Especially critical are stance, movement, gestures, facial expression, and eye contact.
By Laura Stack, MBA, CSP
When you’re trying to get a point across, howyou say it can be just as important as whatyou say—sometimes even more so. There are two forms of language in play here: verbal language, which can be manipulated through inflection, volume, word use, and emphasis; and body language, which can be even more important.
In a very real sense, when you’re giving a presentation, youare your most important visual. Therefore, your body language has power: You can use it to bring life to your material and to indicate how you want your listeners to react to what you’re telling them. That being the case, you need to remain constantly aware of the image you portray, from the moment you stand up, until after your presentation is complete. Why? Because I assure you, the audience will analyze your body language, if only on a subconscious level.
Consider this: How would you respond to a person who leaned on a wall or swayed during a presentation? Would you be so busy thinking about this body language that you’re distracted from the message? How about a slump-shouldered, shifty-eyed individual who wouldn’t meet your gaze—would you trust that person’s message?
These simple examples are illustrative of just how important the basics of good body language can be. Especially critical are stance, movement, gestures, facial expression, and eye contact, so let’s take a closer look at all five.
Stance. Your posture should be upright but relaxed, demonstrating assertive behavior without being aggressive. This shows you’re sure of yourself and believe in what you’re presenting. Stand with your feet planted firmly about shoulder-width apart, well-balanced but leaning forward a bit; this suggests eagerness and passion for your subject and engagement with your audience. Don’t put your hands on your hips or in your pockets the entire time; don’t slouch, sway, lean backwards or to the side or against anything; don’t fold your arms (except, perhaps, to make a point). Any of these actions can communicate a lack of conviction, unhappiness, defensiveness, or nervousness, no matter how you really feel.
Movement. It’s difficult to engage your audience if you stay rooted in one place throughout your presentation. Don’t move around too much (that can be annoying and distracting), but do take advantage of the stage to attract and retain your audience’s attention. If you’re savvy about it, you can use body movement (in combination with gestures) to indicate changes of focus, suggest transitions, and emphasize points. Move smoothly, avoiding any jerkiness. Depending on the size of the venue, you also may have to watch your distance to the audience members. People get nervous if you invade their personal space, so stay at least 10 feet away if possible.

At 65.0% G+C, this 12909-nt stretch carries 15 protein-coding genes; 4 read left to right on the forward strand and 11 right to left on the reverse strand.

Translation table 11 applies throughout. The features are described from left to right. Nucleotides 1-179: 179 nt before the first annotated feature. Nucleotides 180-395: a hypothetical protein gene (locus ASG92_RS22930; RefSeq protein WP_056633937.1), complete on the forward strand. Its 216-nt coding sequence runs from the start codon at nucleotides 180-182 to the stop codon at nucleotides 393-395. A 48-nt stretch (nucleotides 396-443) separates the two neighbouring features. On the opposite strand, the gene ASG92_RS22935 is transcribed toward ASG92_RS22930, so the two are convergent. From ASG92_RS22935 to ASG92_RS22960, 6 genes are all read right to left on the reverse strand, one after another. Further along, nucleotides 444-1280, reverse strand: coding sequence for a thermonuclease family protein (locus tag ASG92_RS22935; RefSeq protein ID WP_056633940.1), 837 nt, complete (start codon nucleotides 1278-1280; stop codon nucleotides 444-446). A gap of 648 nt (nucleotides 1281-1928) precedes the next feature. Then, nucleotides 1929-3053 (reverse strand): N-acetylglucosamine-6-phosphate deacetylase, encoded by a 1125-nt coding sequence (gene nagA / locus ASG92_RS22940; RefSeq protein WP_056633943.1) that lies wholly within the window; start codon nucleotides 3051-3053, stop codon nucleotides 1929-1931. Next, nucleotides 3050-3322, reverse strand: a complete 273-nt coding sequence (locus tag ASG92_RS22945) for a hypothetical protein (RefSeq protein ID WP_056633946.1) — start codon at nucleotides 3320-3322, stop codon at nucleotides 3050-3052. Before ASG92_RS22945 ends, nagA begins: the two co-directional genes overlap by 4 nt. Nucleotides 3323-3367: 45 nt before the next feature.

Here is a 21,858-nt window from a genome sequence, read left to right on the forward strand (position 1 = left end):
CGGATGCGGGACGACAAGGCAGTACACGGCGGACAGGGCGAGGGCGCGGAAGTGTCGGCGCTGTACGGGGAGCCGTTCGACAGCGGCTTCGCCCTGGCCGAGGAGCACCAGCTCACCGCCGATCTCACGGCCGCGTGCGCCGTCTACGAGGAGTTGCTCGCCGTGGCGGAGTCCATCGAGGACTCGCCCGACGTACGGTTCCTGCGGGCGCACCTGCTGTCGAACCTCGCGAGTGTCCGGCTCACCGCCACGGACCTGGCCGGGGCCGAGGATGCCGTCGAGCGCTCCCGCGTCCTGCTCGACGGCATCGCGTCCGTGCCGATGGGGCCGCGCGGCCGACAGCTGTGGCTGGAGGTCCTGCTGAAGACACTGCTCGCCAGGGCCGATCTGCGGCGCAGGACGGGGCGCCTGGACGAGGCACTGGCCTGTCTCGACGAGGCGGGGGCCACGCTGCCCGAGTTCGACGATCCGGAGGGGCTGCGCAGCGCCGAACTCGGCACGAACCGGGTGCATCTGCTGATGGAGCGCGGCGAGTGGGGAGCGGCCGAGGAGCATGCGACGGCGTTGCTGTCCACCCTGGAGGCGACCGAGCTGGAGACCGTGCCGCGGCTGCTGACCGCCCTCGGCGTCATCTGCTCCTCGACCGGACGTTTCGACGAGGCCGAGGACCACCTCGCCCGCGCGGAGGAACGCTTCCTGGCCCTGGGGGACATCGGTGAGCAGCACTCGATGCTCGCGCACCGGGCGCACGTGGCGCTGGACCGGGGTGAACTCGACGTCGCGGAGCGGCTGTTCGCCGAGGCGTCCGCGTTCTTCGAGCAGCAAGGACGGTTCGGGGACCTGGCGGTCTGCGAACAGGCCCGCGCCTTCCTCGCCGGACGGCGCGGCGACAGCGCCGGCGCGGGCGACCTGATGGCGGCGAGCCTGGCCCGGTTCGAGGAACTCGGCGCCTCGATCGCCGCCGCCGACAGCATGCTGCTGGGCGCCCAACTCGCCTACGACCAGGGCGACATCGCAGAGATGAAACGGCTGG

Gestures. If you don’t normally gesture, it’s a great technique to learn. Among other things, gestures can count, express emotion and sincerity, introduce and communicate concepts, and help you change focus. They should arise from the context of your presentation and be open and friendly. Make them bigger and wider than you’d use if talking to just one person, so they encompass most of the audience. Always be aware of what you’re doing with your hands and arms, if only to be sure you’re not inadvertently using threatening or negative gestures. Your gestures should never be angry, nervous, or jerky.
Facial Expression. Nobody likes to look at someone who’s expressionless, hard-faced, or unsmiling. There’s nothing wrong with being serious when the moment warrants it, but to connect with people, your face needs to be open and animated, with expressions that match what you’re saying. This demonstrates that you care not just for the subject, but also for the people you’re speaking to. These people matter to you a lot, so show them that. Be positive—and keep smiling—even when you don’t feel like it.
Eye Contact. To gain a person’s trust, you have to look them in the eyes. So when you’re up on the stage, be sure that your gaze encompasses all parts of the room, including the back and sides. Try to engage people individually for brief periods, especially those who seem neutral or uninterested. Never stare blankly or off into space. Maintain that eye contact as if you’re talking directly to someone—you are! It’s one of your most important tools for communicating sincerity and credibility.
Be sure to practice, practice, and practice some more. Try what’s natural for you, and then make it bigger, because you can’t expect normal-sized body language to be visible beyond the front row. Rehearse relentlessly in front of a mirror, and make sure everything seems right; if it doesn’t, edit that particular item right out of your repertoire.
Laura Stack has consulted with Fortune 500 corporations for nearly 20 years in the field of personal productivity and is the best-selling author of several books, including “Supercompetent.” She is a Certified Speaking Professional (CSP) and the 2011-2012 president of the National Speakers Association (NSA). Stack’s productivity-improvement programs have been used worldwide at companies such as Starbucks, Wal-Mart, Cisco Systems, and Bank of America. She is the creator of The Productivity Pro planner by Day-Timer. For more information, visit www.TheProductivityPro.comor www.NSAspeaker.org.